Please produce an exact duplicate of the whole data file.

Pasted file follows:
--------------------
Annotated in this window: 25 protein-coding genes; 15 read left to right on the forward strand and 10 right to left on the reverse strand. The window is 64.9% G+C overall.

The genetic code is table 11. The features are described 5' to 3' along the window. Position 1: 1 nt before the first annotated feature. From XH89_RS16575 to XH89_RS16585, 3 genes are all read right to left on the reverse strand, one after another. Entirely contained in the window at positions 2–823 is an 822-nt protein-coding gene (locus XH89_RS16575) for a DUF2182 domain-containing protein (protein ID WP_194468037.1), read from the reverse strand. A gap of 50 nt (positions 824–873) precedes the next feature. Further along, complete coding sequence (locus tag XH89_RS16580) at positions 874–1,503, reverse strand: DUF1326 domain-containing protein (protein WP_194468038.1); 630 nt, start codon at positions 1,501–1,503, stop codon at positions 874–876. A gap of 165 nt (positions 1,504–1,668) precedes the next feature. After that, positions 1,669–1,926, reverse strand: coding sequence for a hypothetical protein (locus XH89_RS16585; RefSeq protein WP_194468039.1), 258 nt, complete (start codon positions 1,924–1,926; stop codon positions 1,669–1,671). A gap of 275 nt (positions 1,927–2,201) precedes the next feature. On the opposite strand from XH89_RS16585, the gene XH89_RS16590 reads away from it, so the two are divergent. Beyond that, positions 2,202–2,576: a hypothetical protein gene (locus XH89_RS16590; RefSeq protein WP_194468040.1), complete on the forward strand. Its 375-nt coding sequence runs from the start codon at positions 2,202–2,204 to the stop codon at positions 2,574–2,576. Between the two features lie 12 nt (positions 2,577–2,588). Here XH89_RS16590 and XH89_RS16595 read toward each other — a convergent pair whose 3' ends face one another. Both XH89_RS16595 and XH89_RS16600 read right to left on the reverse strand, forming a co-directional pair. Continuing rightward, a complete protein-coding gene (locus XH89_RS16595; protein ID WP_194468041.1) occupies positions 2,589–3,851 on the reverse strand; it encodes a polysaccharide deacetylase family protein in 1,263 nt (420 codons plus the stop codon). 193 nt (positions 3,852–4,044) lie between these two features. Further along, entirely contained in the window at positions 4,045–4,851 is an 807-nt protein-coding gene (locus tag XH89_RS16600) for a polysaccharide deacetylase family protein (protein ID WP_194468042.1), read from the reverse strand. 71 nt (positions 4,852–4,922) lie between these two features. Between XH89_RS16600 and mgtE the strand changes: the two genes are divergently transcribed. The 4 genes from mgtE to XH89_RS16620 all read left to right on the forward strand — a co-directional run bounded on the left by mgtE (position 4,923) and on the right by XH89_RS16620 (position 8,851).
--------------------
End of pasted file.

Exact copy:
Annotated in this window: 25 protein-coding genes; 15 read left to right on the forward strand and 10 right to left on the reverse strand. The window is 64.9% G+C overall.

The genetic code is table 11. The features are described 5' to 3' along the window. Position 1: 1 nt before the first annotated feature. From XH89_RS16575 to XH89_RS16585, 3 genes are all read right to left on the reverse strand, one after another. Entirely contained in the window at positions 2–823 is an 822-nt protein-coding gene (locus XH89_RS16575) for a DUF2182 domain-containing protein (protein ID WP_194468037.1), read from the reverse strand. A gap of 50 nt (positions 824–873) precedes the next feature. Further along, complete coding sequence (locus tag XH89_RS16580) at positions 874–1,503, reverse strand: DUF1326 domain-containing protein (protein WP_194468038.1); 630 nt, start codon at positions 1,501–1,503, stop codon at positions 874–876. A gap of 165 nt (positions 1,504–1,668) precedes the next feature. After that, positions 1,669–1,926, reverse strand: coding sequence for a hypothetical protein (locus XH89_RS16585; RefSeq protein WP_194468039.1), 258 nt, complete (start codon positions 1,924–1,926; stop codon positions 1,669–1,671). A gap of 275 nt (positions 1,927–2,201) precedes the next feature. On the opposite strand from XH89_RS16585, the gene XH89_RS16590 reads away from it, so the two are divergent. Beyond that, positions 2,202–2,576: a hypothetical protein gene (locus XH89_RS16590; RefSeq protein WP_194468040.1), complete on the forward strand. Its 375-nt coding sequence runs from the start codon at positions 2,202–2,204 to the stop codon at positions 2,574–2,576. Between the two features lie 12 nt (positions 2,577–2,588). Here XH89_RS16590 and XH89_RS16595 read toward each other — a convergent pair whose 3' ends face one another. Both XH89_RS16595 and XH89_RS16600 read right to left on the reverse strand, forming a co-directional pair. Continuing rightward, a complete protein-coding gene (locus XH89_RS16595; protein ID WP_194468041.1) occupies positions 2,589–3,851 on the reverse strand; it encodes a polysaccharide deacetylase family protein in 1,263 nt (420 codons plus the stop codon). 193 nt (positions 3,852–4,044) lie between these two features. Further along, entirely contained in the window at positions 4,045–4,851 is an 807-nt protein-coding gene (locus tag XH89_RS16600) for a polysaccharide deacetylase family protein (protein ID WP_194468042.1), read from the reverse strand. 71 nt (positions 4,852–4,922) lie between these two features. Between XH89_RS16600 and mgtE the strand changes: the two genes are divergently transcribed. The 4 genes from mgtE to XH89_RS16620 all read left to right on the forward strand — a co-directional run bounded on the left by mgtE (position 4,923) and on the right by XH89_RS16620 (position 8,851).